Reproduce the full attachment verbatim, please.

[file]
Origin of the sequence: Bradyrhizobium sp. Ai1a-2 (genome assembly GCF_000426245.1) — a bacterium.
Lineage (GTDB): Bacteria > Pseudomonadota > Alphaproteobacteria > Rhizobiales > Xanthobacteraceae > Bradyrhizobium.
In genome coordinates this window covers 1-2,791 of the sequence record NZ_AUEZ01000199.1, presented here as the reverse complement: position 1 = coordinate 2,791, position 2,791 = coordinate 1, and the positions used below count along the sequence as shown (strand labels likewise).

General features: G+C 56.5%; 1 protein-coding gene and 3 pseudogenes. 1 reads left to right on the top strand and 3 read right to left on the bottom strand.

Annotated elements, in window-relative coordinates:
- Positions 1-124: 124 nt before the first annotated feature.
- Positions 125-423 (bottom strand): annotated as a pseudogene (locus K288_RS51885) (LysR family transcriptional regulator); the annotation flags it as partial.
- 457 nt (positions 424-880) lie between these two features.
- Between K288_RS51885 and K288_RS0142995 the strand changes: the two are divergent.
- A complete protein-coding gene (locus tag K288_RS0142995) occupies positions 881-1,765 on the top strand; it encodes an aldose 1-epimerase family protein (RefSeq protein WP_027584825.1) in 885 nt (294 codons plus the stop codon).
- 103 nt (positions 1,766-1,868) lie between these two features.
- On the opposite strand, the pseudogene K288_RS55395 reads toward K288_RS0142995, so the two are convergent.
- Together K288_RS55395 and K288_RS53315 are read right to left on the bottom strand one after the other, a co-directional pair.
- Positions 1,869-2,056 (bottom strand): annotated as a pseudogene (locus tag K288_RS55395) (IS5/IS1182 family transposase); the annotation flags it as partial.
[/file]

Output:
Origin of the sequence: Bradyrhizobium sp. Ai1a-2 (genome assembly GCF_000426245.1) — a bacterium.
Lineage (GTDB): Bacteria > Pseudomonadota > Alphaproteobacteria > Rhizobiales > Xanthobacteraceae > Bradyrhizobium.
In genome coordinates this window covers 1-2,791 of the sequence record NZ_AUEZ01000199.1, presented here as the reverse complement: position 1 = coordinate 2,791, position 2,791 = coordinate 1, and the positions used below count along the sequence as shown (strand labels likewise).

General features: G+C 56.5%; 1 protein-coding gene and 3 pseudogenes. 1 reads left to right on the top strand and 3 read right to left on the bottom strand.

Annotated elements, in window-relative coordinates:
- Positions 1-124: 124 nt before the first annotated feature.
- Positions 125-423 (bottom strand): annotated as a pseudogene (locus K288_RS51885) (LysR family transcriptional regulator); the annotation flags it as partial.
- 457 nt (positions 424-880) lie between these two features.
- Between K288_RS51885 and K288_RS0142995 the strand changes: the two are divergent.
- A complete protein-coding gene (locus tag K288_RS0142995) occupies positions 881-1,765 on the top strand; it encodes an aldose 1-epimerase family protein (RefSeq protein WP_027584825.1) in 885 nt (294 codons plus the stop codon).
- 103 nt (positions 1,766-1,868) lie between these two features.
- On the opposite strand, the pseudogene K288_RS55395 reads toward K288_RS0142995, so the two are convergent.
- Together K288_RS55395 and K288_RS53315 are read right to left on the bottom strand one after the other, a co-directional pair.
- Positions 1,869-2,056 (bottom strand): annotated as a pseudogene (locus tag K288_RS55395) (IS5/IS1182 family transposase); the annotation flags it as partial.